Sir: Your report of the Court of Appeal's hearing in the Ordtech case ("Appeal court quashes 'gagging orders' ", 18 July) indicates that the public interest immunity certificates signed by me, Douglas Hurd and Mr Howley (for the Metropolitan Police) were overturned. This is wholly untrue and completely without foundation. The certificates made a claim that certain limited information in the documents should be protected from disclosure in the public interest. Those claims were upheld in full by the Court of Appeal.
This was a decision by the Court of Appeal undertaking its function of balancing the competing factors of the public interest: the interests of the administration of justice, on the one hand, and the other public interests (national security, foreign relations) advanced by those signing the certificates. I and other signatories of the certificates carried out an initial balancing exercise, as we are encouraged to do following a decision of the House of Lords last year, and the Court of Appeal reached the same conclusion as we had.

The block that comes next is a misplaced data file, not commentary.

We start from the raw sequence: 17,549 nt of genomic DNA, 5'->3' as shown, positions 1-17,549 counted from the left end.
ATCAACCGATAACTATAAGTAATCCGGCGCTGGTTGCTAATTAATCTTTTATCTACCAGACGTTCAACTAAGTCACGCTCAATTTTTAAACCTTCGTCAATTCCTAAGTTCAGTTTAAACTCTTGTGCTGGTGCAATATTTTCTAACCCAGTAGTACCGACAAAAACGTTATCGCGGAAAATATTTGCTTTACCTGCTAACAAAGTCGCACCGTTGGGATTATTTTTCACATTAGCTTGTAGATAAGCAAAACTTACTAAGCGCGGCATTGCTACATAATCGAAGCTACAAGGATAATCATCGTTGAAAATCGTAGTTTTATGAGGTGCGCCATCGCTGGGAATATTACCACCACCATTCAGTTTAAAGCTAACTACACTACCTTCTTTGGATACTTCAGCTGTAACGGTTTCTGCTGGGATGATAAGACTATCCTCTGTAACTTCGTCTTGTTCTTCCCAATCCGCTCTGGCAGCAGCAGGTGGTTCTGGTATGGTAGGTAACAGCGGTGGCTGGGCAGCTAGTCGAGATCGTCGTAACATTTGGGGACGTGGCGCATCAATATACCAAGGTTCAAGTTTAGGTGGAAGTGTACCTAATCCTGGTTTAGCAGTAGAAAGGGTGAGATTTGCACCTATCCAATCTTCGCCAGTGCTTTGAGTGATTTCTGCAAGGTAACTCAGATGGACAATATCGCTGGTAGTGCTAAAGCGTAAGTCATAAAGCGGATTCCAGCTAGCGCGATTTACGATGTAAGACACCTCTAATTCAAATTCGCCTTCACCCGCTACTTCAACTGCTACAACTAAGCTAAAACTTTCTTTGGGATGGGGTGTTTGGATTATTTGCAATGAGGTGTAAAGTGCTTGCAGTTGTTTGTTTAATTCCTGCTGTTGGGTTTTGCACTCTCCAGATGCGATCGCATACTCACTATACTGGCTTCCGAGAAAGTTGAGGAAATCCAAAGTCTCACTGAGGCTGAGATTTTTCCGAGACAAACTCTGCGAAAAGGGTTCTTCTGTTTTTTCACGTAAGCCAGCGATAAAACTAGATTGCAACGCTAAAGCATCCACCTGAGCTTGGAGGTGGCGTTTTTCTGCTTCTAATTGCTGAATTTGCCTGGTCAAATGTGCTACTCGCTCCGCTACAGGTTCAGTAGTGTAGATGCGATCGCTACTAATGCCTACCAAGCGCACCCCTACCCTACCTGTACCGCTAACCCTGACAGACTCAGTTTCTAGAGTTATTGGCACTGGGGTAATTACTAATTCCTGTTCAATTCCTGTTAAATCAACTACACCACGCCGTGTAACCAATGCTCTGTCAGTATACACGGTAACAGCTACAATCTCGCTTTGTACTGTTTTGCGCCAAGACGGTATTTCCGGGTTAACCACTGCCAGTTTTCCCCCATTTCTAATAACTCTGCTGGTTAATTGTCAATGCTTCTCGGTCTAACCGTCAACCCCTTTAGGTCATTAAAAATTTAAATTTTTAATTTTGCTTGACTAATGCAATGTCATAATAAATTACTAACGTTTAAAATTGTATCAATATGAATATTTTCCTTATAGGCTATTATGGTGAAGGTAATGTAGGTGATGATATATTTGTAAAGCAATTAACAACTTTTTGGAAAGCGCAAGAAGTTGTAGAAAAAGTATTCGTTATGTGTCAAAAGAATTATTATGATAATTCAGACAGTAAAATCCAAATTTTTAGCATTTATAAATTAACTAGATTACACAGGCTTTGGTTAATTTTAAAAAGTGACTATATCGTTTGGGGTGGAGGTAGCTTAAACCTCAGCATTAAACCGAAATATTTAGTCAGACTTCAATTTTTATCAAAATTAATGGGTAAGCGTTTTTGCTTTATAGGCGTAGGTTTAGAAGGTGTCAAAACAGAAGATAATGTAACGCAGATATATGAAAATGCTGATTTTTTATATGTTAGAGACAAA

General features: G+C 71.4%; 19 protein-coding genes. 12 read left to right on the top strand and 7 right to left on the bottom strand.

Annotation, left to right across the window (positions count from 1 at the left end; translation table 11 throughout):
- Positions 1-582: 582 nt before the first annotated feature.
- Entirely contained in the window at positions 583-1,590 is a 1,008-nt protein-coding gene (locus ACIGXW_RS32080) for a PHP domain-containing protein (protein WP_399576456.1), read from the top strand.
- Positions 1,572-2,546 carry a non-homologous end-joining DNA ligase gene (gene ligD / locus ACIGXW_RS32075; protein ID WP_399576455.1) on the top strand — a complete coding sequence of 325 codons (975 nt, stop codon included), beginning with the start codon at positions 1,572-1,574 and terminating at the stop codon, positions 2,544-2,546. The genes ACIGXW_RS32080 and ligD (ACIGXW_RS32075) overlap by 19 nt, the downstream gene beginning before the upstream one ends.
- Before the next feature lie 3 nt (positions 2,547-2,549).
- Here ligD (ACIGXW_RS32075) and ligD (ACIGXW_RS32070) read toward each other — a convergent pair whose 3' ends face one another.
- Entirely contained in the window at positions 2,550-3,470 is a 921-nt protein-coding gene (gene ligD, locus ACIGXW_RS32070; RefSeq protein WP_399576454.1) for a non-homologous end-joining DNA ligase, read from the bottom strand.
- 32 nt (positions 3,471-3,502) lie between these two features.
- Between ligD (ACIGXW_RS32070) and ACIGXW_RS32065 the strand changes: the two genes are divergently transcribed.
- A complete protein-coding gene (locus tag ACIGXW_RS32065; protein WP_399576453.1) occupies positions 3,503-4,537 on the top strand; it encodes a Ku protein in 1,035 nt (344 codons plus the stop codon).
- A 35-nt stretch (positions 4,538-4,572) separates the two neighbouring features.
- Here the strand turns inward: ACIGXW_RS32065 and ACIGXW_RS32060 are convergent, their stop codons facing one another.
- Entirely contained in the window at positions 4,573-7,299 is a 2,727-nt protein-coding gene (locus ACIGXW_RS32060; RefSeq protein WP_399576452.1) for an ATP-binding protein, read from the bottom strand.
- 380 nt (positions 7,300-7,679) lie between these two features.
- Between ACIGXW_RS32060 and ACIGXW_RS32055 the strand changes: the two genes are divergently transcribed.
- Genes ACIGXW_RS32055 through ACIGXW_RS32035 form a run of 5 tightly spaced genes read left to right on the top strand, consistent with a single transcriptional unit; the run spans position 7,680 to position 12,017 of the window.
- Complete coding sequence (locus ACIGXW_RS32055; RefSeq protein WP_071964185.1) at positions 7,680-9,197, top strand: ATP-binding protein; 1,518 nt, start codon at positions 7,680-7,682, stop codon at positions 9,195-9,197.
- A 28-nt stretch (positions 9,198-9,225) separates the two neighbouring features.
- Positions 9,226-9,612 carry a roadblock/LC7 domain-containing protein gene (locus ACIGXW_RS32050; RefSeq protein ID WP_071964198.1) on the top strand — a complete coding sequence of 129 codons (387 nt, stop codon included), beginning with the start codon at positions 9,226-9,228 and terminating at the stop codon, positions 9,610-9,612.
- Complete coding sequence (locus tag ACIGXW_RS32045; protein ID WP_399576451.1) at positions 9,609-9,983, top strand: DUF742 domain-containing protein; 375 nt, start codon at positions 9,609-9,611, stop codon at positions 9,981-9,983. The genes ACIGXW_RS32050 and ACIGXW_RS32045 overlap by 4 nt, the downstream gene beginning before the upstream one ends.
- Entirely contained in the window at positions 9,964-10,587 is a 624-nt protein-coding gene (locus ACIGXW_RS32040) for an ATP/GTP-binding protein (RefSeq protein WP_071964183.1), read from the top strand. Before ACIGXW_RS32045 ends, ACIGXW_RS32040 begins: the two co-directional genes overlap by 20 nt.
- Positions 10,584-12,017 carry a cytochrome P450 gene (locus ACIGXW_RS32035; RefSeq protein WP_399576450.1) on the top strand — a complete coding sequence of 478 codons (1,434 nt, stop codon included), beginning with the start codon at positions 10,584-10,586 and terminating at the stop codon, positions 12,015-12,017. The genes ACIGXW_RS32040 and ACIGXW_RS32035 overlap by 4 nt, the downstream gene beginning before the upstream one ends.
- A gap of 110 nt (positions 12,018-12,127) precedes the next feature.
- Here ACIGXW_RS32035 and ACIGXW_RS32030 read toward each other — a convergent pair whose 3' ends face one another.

The certificates made it quite clear that it is for the court to make the final determination, and even if the Court of Appeal had decided in this instance that the result of the balancing exercise favoured disclosure, this would not have caused me or the other signatories any embarrassment. The court would have made the adjudication which is its function. The law is clear. It is for ministers to make a PII claim (having, where appropriate, carried out the balancing exercise as far as they can do so); it is for the courts ultimately to determine where the balance of the competing public factors lies.
In this case ministers and the court came to the same conclusion. The position is therefore completely contrary to that suggested in your report.
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